The Fifth Branch: Science Advisers as Policymakers / Edition 1

The Fifth Branch: Science Advisers as Policymakers / Edition 1

by Sheila Jasanoff
     
 

ISBN-10: 0674300629

ISBN-13: 9780674300620

Pub. Date: 08/28/1998

Publisher: Harvard

How can decisionmakers charged with protecting the environment and the public's health and safety steer clear of false and misleading scientific research? Is it possible to give scientists a stronger voice in regulatory processes without yielding too much control over policy, and how can this be harmonized with democratic values? These are just some of the many

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Overview

How can decisionmakers charged with protecting the environment and the public's health and safety steer clear of false and misleading scientific research? Is it possible to give scientists a stronger voice in regulatory processes without yielding too much control over policy, and how can this be harmonized with democratic values? These are just some of the many controversial and timely questions that Sheila Jasanoff asks in this study of the way science advisers shape federal policy.

In their expanding role as advisers, scientists have emerged as a formidable fifth branch of government. But even though the growing dependence of regulatory agencies on scientific and technical information has granted scientists a greater influence on public policy, opinions differ as to how those contributions should be balanced against other policy concerns. More important, who should define what counts as good science when all scientific claims incorporate social factors and are subject to negotiation?

Jasanoff begins by describing some significant failures--such as nitrites, Love Canal, and alar--in administrative and judicial decisionmaking that fed the demand for more peer review of regulatory science. In analyzing the nature of scientific claims and methods used in policy decisions, she draws comparisons with the promises and limitations of peer review in scientific organizations operating outside the regulatory context. The discussion of advisory mechanisms draws on the author's close scrutiny of two highly visible federal agencies--the Environmental Protection Agency and the Food and Drug Administration. Here we see the experts in action as they deliberate on critical issues such as clean air, pesticide regulation, and the safety of pharmaceuticals and food additives.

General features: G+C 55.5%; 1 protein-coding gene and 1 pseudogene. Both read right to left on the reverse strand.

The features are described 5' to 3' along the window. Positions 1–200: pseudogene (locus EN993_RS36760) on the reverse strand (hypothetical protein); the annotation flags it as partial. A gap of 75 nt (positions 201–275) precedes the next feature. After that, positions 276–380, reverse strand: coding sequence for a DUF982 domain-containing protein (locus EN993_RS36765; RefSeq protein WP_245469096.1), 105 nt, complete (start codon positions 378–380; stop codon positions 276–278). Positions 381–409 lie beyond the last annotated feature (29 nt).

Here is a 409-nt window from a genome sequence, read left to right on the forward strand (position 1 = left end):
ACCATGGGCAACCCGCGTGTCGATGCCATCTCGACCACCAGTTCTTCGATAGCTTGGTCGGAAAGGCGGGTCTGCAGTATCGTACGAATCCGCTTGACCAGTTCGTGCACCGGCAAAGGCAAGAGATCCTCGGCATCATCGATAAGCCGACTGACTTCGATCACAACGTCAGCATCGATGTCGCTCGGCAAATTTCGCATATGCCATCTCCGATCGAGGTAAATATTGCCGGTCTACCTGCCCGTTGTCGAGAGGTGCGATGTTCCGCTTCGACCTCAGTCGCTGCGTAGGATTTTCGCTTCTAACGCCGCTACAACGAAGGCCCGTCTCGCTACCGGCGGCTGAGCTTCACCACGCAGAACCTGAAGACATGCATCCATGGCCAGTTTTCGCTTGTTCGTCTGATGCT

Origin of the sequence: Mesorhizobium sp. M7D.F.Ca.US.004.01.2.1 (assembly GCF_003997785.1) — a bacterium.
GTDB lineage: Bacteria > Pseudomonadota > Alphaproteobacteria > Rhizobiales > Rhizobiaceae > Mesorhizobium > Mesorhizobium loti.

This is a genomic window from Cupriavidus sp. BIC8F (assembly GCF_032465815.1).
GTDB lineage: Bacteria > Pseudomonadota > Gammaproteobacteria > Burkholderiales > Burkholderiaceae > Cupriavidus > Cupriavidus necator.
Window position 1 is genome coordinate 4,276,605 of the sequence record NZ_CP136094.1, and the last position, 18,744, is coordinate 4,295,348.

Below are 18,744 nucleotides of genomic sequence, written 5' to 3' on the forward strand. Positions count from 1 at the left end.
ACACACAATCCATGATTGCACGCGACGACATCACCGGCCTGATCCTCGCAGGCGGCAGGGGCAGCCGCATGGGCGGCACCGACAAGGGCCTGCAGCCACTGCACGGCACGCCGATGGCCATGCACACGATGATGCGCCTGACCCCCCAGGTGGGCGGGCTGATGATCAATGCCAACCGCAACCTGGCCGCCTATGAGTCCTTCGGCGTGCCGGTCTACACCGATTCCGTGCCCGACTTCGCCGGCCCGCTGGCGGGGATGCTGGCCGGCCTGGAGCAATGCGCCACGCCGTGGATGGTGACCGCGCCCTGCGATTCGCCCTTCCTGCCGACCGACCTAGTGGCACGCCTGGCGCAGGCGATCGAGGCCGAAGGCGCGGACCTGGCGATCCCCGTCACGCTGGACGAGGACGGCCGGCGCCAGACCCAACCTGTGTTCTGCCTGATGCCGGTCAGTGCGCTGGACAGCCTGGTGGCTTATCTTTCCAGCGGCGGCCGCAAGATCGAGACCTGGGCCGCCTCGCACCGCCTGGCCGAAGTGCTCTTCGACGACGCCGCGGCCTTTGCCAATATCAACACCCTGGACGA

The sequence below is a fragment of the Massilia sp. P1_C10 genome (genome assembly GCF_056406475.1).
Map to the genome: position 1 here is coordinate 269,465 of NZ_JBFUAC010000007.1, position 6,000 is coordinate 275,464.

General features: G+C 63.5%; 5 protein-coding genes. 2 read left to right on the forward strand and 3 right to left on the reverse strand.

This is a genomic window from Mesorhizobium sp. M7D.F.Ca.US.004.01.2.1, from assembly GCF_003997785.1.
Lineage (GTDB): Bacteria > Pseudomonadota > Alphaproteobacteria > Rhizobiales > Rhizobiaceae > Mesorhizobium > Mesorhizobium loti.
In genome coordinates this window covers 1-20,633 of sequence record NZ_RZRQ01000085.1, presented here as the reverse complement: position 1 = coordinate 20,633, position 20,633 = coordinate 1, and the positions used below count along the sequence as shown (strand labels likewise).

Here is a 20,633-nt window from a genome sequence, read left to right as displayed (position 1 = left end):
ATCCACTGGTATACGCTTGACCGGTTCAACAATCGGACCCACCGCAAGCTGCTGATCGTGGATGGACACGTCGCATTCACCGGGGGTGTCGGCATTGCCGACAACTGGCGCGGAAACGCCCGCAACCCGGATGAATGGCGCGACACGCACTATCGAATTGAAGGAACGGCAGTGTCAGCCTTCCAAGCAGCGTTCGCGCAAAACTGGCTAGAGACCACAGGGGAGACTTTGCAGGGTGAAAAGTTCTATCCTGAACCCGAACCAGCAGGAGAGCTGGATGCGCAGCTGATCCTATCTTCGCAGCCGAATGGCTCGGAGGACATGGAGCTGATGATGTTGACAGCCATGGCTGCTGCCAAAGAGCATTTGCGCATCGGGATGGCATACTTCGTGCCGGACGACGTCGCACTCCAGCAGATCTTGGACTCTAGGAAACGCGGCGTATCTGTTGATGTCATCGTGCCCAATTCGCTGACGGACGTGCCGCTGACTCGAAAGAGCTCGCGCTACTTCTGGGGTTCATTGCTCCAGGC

Jasanoff deftly merges legal and institutional analysis with social studies of science and presents a strong case for procedural reforms. In so doing, she articulates a social-construction model that is intended to buttress the effectiveness of the fifth branch.

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Product Details

ISBN-13:
9780674300620
Publisher:
Harvard
Publication date:
08/28/1998
Edition description:
Reprint
Pages:
320
Sales rank:
1,428,391
Product dimensions:
6.12(w) x 9.25(h) x (d)

Table of Contents

1. Rationalizing Politics

The Rise of Social Regulation

Science and Policymaking

Expertise and Trust

The Contingency of Knowledge

The Reform Debate

An Alternative Approach

2. Flawed Decisions

Nitrites

2,4,5-T

Love Canal

Estimates of Occupational Cancer

The Technocratic Response

A Critical Counterpoint

3. Science for the People

The Rationale for Public Science

The "New" Expert Agency

Scientific Advice and Open Government

Judicial Review of Science Policy

The Weakening of the Paradigm

4. Peer Review and Regulatory Science

The Traditions of Peer Review

Peer Review in Practice

Instructive Failures Regulatory Science: Content and Context

Implications for Regulatory Peer Review

5. EPA and the Science Advisory Board

Early Political Challenges

A New Cooperation Boundary Exercises

SAB's Impact on Policy

Conclusion

6. The Science and Policy of Clean Air

CASAC and the NAAQS Process

Science and Standards

Redefining CASAC's Role

The Carbon Monoxide Controversy

CASAC's Effectiveness: Bridging Science and Policy

7. Advisers as Adversaries

The Scientific Advisory Panel

Implementing the Impossible

Ethylene Dibromide

Dicofol

Alar

A Fragmentation of Authority

8. FDA's Advisory Network

The Scientific Evaluation of Drugs

Expertise and Food Safety

Advice and Decision

9. Coping with New Knowledge

The Quest for Principled Risk Assessment

Formaldehyde: An Uncertain Carcinogen

Conclusion

10. Technocracy Revisited

A Public-Private Partnership for Science

Risk Assessment without Politics

The Public Board of Inquiry

Wider Applications

11. The Political Function of Good Science

From Advice to Policy

Acceptable Risk

Scientific Advice as Legitimation: Negotiation and Boundary Work

Defining "Good Science"

Normative Implications

Conclusion

Notes

Index

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